Attention Deficit Hyperactivity Disorder: A Parent's Perspective

By Thompson, Anna M. | Phi Delta Kappan, February 1996 | Go to article overview

Attention Deficit Hyperactivity Disorder: A Parent's Perspective


Thompson, Anna M., Phi Delta Kappan


As a parent and an educator who has spent the last 10 years struggling to assist her own ADHD child, Ms. Thompson gives readers suggestions for managing the challenges that face such children and for enhancing the quality of their lives.

ATTENTION deficit hyperactivity disorder (ADHD) has had many names over the years: organic drivenness, "fidgety Phils," post-encephalitic behavior disorder, minimal brain damage, minimal brain dysfunction, hyperkinesis, hyperactivity, attention deficit disorder (ADD), and attention deficit disorder with or without hyperactivity (ADD/ADHD).(1) A child with ADD without hyperactivity would exhibit all the distractibility of an ADHD child without the physical activity. Many of the current books available use ADD and ADHD interchangeably. For the purposes of this discussion, I will use ADHD, as that accurately represents my son's diagnosis and my experience as a parent.

What Is ADHD?

ADHD is a neurological syndrome whose classic, defining triad of symptoms includes impulsivity, distractibility, and hyperactivity or excess energy.(2) Studies indicate that approximately 3% to 5% of children in the U.S. can be diagnosed with ADHD. Among children with ADHD who have been referred to clinics, boys outnumber girls by a ratio of approximately 6:1.(3)

ADHD has been defined in a variety of ways over the past 20 years, leading to confusion among education professionals. Most recently ADHD has been described as the display, with developmentally inappropriate frequency, of inattention, impulsivity, and overactivity.(4) To be considered symptoms of ADHD, the behaviors must initially have been exhibited in early childhood (prior to the age of 7) and displayed across a variety of settings (school, home, and play). To meet the diagnostic criteria of the American Psychiatric Association, the child must have been creating disturbances for at least six months, during which time at least eight of the following behaviors must have been exhibited:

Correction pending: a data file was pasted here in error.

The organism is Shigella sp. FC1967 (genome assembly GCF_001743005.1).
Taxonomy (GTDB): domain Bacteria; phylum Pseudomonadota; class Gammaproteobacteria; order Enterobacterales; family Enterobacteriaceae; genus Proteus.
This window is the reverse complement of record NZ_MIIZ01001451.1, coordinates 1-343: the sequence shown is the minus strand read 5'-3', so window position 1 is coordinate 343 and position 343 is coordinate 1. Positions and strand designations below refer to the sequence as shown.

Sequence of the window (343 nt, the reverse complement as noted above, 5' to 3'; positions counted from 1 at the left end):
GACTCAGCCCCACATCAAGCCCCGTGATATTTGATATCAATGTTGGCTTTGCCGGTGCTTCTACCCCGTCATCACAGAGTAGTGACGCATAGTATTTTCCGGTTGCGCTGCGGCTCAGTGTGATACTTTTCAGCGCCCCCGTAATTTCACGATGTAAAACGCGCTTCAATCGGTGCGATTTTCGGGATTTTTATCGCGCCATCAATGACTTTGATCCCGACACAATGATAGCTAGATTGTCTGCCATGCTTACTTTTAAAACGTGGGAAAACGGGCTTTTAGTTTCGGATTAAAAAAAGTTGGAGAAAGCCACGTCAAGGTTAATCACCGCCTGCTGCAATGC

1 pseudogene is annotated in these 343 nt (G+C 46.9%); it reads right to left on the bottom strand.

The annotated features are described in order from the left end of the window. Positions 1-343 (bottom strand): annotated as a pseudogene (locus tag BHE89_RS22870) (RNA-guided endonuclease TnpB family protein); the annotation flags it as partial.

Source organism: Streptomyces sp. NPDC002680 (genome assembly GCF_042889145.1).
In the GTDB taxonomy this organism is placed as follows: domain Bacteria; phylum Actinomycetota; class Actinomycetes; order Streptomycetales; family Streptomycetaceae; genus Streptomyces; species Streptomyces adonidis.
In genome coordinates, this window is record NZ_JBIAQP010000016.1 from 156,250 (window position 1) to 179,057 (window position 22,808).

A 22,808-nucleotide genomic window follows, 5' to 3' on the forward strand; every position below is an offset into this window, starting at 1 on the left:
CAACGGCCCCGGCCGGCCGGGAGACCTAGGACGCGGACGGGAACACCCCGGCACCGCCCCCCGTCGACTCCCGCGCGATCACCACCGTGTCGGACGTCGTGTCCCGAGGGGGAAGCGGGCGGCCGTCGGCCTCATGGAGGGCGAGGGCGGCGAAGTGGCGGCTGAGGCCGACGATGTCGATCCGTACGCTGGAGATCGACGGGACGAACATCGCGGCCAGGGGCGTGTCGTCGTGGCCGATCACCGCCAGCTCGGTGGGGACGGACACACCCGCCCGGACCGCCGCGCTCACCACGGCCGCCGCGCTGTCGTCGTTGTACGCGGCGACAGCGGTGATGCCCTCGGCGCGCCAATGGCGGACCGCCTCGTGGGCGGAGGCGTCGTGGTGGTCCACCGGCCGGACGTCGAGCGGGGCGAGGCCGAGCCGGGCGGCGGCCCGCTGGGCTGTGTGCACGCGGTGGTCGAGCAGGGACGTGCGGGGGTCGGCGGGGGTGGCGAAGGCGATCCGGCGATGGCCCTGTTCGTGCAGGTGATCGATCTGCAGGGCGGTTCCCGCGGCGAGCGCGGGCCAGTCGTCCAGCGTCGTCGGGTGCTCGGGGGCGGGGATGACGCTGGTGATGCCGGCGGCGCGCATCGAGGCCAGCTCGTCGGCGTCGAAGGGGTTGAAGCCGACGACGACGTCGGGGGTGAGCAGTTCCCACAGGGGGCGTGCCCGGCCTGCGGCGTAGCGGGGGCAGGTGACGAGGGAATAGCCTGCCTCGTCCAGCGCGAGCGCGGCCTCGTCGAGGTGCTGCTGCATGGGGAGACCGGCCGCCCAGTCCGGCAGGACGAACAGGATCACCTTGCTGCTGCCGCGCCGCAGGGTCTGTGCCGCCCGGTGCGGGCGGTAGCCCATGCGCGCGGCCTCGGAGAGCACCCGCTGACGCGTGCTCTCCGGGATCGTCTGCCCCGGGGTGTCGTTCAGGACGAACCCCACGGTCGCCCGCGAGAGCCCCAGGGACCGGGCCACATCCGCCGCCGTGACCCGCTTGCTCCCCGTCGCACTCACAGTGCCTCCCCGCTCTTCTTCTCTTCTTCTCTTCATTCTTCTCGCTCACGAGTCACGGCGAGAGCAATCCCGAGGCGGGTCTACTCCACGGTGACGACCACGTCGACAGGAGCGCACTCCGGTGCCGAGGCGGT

1. often fidgets with hands or squirms in seat (though in adolescents this symptom may be limited to subjective feelings of restlessness);

2. has difficulty remaining seated when required to do so;

3. is easily distracted by extraneous stimuli;

4. has difficulty waiting for turns in games or group situations;

5. often blurts out answers to questions before the questions have been completed;

6. has difficulty (not due to oppositional behavior or failure of comprehension) following through on instructions from others;

7. has difficulty sustaining attention in tasks or play activities;

8. often shifts from one uncompleted activity to another;

9. has difficulty playing quietly;

10. often talks excessively;

11. often interrupts or intrudes on others (e.g., butts into other children's games);

12. often does not seem to listen to what is being said to him or her;

13. often loses things necessary for tasks or activities at school or at home (e.g., toys, pencils, books, assignments); or

14. often engages in physically dangerous activities without considering possible consequences (e.g., runs into the street without looking), but not for the purpose of thrill-seeking.

At the age of 3, our son Karl exhibited all 14 of these criteria. He was and still is a textbook case of ADHD. At the time he was diagnosed, I would gladly have blamed myself for being a bad parent who did not provide enough discipline rather than admit that anything was wrong with my child. It was only through consultations with Karl's day-care provider, with my family physician, and with a psychiatrist specializing in the diagnosis and treatment of ADHD--as well as through my own research--that I began to realize that I must treat ADHD like any other neurological condition. If Karl had inherited family genes for epilepsy rather than ADHD, I would have provided him with whatever anti-seizure medication and treatment he needed to help him live a normal life. …

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